Clinical studies have gone from 600 in 2017 to 849 in 2021. Most of them in the early stages of research (phases 1-2 and 3). And the number of patients has almost doubled in the last five years, to 1,067 in 2021. The same has happened with scientific publications, which have gone from just over 1,000 in 2017 to 1,641 in 2021. In addition, 59 percent have been in first quartile magazines.

From a scientific point of view, they plan to have the latest technology in gene therapy and also a new cyclotron that will allow the development of new diagnostic and treatment tools based on radioisotopes.

IDIVAL, a power in artificial intelligence

Research in Valdecilla is in the DNA of the hospital, founded in 1929 by the Marqués de Valdecilla. “We have 5 research areas with 30 research groups. They are the area of ​​cancer, neuroscience, the area of ​​systems pathology, technological development and diagnosis, and a cross-sectional area (where they fit from public health, epidemiology, primary care nursing…). We even have a health economics group, a health rights group and a photonics engineering group,” he says. Marcos López Hoyos, scientific director of the Valdecilla Research Institute (IDIVAL).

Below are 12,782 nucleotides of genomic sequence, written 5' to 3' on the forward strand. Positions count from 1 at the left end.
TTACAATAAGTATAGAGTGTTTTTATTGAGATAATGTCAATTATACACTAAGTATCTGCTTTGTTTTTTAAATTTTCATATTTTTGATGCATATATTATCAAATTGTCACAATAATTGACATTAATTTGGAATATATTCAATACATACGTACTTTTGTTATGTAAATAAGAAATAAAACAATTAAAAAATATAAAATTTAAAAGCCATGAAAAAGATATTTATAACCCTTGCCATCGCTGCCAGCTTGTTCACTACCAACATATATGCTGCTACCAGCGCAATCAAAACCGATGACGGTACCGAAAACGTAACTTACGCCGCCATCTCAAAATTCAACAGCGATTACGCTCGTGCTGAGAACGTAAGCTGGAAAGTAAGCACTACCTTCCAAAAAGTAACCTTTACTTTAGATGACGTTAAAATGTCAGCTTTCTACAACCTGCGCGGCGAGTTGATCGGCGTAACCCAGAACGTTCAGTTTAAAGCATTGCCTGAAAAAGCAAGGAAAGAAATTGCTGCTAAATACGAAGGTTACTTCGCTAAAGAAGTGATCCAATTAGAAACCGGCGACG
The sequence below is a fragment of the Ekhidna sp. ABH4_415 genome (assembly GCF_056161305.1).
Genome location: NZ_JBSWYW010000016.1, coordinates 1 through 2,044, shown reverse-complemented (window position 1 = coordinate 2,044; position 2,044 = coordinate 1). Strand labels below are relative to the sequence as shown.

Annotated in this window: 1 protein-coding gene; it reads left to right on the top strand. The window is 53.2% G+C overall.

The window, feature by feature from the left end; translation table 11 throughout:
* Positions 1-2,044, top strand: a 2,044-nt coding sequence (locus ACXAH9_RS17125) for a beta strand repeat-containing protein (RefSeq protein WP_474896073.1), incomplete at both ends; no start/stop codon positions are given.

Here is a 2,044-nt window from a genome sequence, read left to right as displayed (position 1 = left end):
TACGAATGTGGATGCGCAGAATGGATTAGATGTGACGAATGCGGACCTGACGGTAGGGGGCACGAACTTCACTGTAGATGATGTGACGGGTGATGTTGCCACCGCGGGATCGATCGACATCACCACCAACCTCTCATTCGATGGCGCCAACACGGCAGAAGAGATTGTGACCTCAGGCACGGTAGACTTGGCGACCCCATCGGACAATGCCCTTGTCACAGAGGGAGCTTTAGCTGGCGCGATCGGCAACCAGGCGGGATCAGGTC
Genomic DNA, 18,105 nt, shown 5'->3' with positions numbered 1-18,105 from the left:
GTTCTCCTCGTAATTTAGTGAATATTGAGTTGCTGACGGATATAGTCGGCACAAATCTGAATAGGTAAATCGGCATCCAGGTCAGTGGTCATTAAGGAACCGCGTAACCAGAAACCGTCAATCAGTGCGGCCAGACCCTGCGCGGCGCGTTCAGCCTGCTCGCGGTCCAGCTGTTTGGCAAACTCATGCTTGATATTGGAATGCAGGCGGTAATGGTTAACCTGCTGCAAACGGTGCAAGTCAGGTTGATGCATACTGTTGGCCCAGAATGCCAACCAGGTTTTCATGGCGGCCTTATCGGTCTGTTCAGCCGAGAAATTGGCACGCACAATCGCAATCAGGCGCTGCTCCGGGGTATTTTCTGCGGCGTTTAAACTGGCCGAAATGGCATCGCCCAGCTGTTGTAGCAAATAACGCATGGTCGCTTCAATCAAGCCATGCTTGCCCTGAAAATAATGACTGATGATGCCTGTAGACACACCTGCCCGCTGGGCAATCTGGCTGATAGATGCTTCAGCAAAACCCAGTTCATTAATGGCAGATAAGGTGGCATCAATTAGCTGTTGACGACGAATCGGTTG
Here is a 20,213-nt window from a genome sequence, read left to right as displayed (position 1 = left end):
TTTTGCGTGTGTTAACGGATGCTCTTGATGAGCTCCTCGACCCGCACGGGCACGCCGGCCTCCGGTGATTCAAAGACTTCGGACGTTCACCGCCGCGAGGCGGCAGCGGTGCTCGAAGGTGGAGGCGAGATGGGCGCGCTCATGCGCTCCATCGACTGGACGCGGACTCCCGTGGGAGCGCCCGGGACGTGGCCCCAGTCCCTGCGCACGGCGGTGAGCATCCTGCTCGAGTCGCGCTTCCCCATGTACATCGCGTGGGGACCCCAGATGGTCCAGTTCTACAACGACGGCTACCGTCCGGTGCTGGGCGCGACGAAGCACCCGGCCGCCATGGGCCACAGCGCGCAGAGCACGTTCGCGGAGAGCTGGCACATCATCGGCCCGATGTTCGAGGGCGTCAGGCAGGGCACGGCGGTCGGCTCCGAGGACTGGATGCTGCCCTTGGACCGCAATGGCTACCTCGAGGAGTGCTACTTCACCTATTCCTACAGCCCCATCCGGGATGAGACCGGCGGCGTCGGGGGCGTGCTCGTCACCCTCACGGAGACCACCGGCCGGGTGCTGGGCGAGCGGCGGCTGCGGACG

With close to 800 affiliated researchers, “our two star lines are: that of early phase clinical trials (which is part of the SCReN platform) and a project that we developed in the midst of the pandemic. Is about Cantabrian cohort. Launched in the middle of the pandemic. “We wanted to recruit the population of Cantabria to study health problems. With 2 requirements, that they were residents of the community and that they were between 40 and 69 years old. 21,000 volunteers have been recruited.